Shaw at that point was deemed unfit for duty, due to a “scrofulus affection of left knee joint”, and was discharged on September 22, 1862; but on October 3, 1864 Shaw reenlisted as a private at Saginaw, Michigan into Company K of the 29th Michigan Infantry and records list him as becoming a Principal Musician. The 29th Michigan Infantry was organized at East Saginaw, Michigan, mustering in on October 3, 1864, the same day Shaw reenlisted. It was immediately ordered to Nashville, Tennessee, and after arriving continued on to Decatur, Alabama on October 1864. There it served in the defense of Decatur against Hood's attack, on October 26th through the 29, 1864. It stood garrison duty at Decatur until November 24th when it moved to Murfreesboro, Tennessee, from November 24th through the 27th, and participated in the Siege of Murfreesboro from December 5th through the 12th before being moved to Anderson on December 27th and assigned guard duties on the Nashville and Chattanooga Railroad, until July 1865. It than moved to Dechard, to Murfreesboro, Tennessee again and garrisoned there until September 6th when it mustered out and was discharged at Detroit, Michigan on September 12, 1865. Before his discharge, Shaw had been promoted to Sergeant.

Shaw and Jessie had six children; James born in Illinois in 1866, Mabel born in 1868, Nellie born in Sacramento, California in 1872, Edwin born in 1875, Katie born in 1878 and Arthur born in 1882. James, his youngest, suffered badly from bronchitis as he did and needing to get to warmer weather the family left for California; but ended up in Portland, Oregon. Largely due to the wet cold weather his son James died in Portland, Oregon. Finally making it south to a warmer climate, they lost Mabel, his second child, who died at Grass Valley, California.

The Shaw family eventually gave up on the United States and migrated to Australia in 1885, setting up house at Penrith, New South Wales. Shaw’s eyesight began to go bad in 1897, which he blamed on a case of sunstroke he had gotten a few weeks before being mustered out of military service. As a result of his failing eyesight Shaw was unable to continue his occupation as a tailor and applied to the U.S. Government for an invalid pension. He made a trip to the U.S. Consul in Sydney, appeared before Consular Orlando Baker and on December 10, 1902 made a solemn declaration; in hopes a pension would be granted.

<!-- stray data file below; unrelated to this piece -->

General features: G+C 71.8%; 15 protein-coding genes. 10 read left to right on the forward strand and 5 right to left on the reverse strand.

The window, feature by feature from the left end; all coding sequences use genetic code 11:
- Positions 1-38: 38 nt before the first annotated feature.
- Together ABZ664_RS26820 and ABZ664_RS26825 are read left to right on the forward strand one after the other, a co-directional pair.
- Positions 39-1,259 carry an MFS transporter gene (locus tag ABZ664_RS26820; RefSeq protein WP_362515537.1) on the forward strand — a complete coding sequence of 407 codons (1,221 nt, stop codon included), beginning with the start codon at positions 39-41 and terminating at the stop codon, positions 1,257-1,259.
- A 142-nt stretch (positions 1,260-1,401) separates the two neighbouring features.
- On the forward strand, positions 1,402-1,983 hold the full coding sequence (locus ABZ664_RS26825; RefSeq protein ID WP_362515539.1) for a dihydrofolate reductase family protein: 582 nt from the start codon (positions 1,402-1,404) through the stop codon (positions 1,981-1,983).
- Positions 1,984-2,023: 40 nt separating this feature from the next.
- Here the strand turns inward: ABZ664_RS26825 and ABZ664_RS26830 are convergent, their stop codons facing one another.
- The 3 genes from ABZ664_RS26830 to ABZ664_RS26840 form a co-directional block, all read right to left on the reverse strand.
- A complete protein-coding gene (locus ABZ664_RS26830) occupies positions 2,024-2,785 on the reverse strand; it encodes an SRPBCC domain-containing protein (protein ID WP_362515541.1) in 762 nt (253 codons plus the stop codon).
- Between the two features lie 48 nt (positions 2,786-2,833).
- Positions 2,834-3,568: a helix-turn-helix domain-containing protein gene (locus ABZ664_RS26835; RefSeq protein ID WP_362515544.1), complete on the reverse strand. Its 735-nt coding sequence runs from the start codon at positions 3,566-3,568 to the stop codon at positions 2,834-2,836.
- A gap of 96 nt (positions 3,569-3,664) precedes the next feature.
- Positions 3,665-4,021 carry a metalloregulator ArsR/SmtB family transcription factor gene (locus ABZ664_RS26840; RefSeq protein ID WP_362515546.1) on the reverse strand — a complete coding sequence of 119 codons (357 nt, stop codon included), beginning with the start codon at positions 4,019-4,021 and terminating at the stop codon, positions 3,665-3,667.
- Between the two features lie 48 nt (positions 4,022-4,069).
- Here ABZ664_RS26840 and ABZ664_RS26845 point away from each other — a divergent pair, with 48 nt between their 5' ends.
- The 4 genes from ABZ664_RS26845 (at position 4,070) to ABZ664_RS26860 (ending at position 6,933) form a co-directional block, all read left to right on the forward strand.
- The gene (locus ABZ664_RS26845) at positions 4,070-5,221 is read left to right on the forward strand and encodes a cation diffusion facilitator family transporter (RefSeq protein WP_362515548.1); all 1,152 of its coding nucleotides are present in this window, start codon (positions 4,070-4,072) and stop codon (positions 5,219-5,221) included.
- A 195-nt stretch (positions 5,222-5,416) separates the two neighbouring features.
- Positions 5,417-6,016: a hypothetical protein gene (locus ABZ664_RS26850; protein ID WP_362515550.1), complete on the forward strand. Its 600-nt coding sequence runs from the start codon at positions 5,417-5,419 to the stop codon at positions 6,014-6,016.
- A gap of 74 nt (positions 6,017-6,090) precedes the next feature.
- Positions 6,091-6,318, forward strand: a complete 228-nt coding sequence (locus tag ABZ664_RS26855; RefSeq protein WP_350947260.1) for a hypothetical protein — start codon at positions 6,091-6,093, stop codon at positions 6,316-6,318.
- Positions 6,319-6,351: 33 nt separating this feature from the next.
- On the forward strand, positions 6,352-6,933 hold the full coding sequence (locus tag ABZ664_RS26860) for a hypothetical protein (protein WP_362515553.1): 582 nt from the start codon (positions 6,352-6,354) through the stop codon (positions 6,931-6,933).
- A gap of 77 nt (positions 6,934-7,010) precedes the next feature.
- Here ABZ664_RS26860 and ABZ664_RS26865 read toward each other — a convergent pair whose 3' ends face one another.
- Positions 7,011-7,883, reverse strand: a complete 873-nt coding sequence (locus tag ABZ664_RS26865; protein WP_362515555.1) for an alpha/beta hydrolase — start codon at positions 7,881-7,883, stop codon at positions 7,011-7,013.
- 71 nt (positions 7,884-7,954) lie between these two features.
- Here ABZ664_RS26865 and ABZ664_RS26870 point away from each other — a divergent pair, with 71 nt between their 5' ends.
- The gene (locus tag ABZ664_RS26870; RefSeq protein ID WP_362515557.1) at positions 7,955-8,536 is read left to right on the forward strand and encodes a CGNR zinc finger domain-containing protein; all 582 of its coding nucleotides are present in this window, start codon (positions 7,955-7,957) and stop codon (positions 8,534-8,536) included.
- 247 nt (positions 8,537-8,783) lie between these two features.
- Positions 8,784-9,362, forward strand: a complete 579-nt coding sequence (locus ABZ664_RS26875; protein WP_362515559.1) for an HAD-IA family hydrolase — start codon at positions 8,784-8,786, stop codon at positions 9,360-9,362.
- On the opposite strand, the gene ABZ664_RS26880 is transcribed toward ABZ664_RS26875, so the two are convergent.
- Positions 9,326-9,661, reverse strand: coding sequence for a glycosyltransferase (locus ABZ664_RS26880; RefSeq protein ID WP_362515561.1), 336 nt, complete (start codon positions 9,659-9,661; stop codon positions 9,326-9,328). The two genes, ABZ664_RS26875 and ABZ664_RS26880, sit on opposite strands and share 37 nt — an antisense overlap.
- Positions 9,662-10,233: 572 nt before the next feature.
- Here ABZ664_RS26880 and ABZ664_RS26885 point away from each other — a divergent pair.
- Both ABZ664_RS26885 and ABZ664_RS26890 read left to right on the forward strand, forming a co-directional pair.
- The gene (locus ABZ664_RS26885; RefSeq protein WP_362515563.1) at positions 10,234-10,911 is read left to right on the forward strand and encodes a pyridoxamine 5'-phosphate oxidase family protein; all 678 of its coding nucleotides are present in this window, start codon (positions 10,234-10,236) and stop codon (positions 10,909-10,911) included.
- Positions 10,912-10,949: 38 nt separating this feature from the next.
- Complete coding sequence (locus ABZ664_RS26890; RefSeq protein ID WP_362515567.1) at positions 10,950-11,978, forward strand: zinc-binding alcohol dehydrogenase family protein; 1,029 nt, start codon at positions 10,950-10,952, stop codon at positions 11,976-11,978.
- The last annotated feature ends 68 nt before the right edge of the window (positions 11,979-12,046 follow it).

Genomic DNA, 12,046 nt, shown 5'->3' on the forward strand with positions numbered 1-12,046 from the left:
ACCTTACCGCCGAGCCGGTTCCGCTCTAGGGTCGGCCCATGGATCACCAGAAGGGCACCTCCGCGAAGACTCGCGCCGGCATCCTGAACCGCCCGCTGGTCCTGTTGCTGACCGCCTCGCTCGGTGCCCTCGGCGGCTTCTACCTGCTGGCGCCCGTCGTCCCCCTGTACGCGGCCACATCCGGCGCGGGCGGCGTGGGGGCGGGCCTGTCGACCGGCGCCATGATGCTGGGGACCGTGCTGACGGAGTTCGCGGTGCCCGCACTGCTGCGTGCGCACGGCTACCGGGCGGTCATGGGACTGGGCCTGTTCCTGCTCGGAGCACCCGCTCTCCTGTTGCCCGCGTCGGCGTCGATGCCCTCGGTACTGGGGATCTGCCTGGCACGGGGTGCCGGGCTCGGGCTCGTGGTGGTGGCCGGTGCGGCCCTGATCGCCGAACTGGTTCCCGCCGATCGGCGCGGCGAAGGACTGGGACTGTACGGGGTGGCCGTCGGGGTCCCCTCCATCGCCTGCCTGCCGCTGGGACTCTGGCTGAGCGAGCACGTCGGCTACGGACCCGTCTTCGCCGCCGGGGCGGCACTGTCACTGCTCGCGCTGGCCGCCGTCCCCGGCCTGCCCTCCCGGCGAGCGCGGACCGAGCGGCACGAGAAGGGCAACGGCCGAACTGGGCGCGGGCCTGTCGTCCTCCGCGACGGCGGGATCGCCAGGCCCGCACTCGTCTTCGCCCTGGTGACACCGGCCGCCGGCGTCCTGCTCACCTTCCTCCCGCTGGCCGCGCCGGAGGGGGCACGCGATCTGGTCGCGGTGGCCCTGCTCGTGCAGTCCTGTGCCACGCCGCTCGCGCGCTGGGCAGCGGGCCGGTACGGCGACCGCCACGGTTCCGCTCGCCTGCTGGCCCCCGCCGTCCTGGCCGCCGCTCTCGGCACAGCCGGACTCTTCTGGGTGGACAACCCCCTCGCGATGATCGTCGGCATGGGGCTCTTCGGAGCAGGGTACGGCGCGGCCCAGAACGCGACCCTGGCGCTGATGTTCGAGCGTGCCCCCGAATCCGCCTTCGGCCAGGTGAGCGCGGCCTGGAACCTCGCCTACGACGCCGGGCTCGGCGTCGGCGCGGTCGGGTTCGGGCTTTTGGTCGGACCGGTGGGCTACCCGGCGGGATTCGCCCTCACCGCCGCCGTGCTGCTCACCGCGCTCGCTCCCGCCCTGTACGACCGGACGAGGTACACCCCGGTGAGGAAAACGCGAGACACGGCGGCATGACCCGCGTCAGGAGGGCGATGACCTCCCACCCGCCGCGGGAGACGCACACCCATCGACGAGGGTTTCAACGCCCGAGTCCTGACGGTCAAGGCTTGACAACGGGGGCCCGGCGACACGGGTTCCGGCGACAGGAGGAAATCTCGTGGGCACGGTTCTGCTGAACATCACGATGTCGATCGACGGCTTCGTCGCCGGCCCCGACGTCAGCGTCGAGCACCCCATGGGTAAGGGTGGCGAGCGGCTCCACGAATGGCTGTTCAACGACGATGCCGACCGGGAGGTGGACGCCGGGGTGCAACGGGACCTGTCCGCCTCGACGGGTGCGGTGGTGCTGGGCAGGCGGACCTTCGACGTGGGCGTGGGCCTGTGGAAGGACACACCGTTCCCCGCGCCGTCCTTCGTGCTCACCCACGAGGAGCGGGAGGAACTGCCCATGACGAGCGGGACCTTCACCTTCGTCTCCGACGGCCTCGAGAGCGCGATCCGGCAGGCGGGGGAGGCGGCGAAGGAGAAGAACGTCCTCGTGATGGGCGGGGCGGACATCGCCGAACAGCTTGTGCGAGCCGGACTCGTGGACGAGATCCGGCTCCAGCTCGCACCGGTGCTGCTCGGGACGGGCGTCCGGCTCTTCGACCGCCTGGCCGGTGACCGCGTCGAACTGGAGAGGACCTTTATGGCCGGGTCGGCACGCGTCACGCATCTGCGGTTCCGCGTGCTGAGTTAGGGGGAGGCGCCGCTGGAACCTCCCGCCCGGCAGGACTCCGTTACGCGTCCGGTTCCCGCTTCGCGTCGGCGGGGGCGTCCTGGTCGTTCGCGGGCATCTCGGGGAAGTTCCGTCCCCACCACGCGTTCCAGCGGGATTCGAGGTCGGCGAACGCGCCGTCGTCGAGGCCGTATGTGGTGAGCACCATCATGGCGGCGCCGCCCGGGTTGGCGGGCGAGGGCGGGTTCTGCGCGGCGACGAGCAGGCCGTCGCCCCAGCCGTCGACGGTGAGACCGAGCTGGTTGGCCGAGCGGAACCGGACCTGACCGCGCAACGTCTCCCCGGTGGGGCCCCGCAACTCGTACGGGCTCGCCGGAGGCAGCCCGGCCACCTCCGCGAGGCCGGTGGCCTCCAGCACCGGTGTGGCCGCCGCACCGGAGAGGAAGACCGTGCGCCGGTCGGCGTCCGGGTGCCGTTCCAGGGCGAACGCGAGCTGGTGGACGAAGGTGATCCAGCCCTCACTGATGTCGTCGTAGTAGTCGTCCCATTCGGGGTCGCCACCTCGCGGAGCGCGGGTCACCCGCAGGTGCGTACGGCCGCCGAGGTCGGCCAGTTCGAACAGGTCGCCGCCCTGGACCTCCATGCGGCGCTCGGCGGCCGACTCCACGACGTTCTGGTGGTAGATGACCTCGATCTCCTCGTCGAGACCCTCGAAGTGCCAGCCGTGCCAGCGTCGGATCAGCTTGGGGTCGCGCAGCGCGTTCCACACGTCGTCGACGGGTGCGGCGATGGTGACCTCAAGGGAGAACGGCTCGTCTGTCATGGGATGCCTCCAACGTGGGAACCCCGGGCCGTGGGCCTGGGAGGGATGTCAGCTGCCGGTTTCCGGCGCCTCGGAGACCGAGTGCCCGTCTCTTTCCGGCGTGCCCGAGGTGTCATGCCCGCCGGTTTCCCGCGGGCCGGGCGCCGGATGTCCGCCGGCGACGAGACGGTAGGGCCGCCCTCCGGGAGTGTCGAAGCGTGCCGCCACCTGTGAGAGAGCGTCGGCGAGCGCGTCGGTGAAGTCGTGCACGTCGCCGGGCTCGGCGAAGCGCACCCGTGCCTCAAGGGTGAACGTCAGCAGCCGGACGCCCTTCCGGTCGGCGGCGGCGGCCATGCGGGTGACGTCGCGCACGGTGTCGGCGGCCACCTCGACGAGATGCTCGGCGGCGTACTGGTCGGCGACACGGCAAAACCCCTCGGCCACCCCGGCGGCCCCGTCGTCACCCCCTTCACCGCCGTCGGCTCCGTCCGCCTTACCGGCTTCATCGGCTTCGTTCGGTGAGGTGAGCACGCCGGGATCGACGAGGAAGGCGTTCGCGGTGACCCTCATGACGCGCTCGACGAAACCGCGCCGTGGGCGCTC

He stated that “while fighting General Jackson’s army at Bath in W. Virginia were compelled to wade the Potomac at a place called Sir John’s Run and that night to keep gard (sic) until reinforcements came we were in our wet clothes. I caught a sever cold which resulted in Bronchitis and was treated for this by our own Doctor at Cumberland Maryland. He advised me to take a furlow (sic) home for better treetment.(sic) I was there treated by Doctor Hathway who tended me about three months. Thinking I was able for duty went to Chicago to report and was discharged as not being fit for service. A very urgent call was made for troops in the begning (sic) of 64. I joined the 29th Mich. Vols. as Chief Musician and although trubled (sic) now and then during the rest of the war I stood it to the end and came back with the Regt at the finish of the war. But the climate of Ill. Being too cold in winter I took my Family and moved to California in 1872, was there until 85 and was treeted (sic) now and thenduring that time by Doctor Rankin of Hollister Call. Being told Bronchitis was not known in Australia we came heer (sic) in the spring of 1885 and I had fair helth (sic) until about seven years ago when I began to fail and am now worse than ever”

During the last years of his life, being unable to do for himself, Shaw was cared for by his daughters Nellie and Katie. James Burns Shaw died on December 29, 1915 at the age of 82; at his daughter Nellie’s home in Bankstown, New South Wales. He was buried in the Church of England’s Section 5 in Waverley Cemetery, grave numbers 660/663; beside his son Arthur, who had died in 1886.

Compendium of the War of the Rebellion”, Frederick H. Dyer

Illinois State Archives, Civil War Rosters

Records of Service of Michigan Volunteers in the Civil War, 1861 - 1815”, 1984

Records of the Adjutant-General's Office, Illinois & Michigan

Regimental Records, Illinois & Michigan

U.S. Consulate Records, National Archives

Waverley Cemetery Records

Yates Phalanx: The History of the Thirty-Ninth Regiment, Illinois Volunteer

Infantry, in the War of the Rebellion, 1861-1865”, Charles M. Clark, M.D.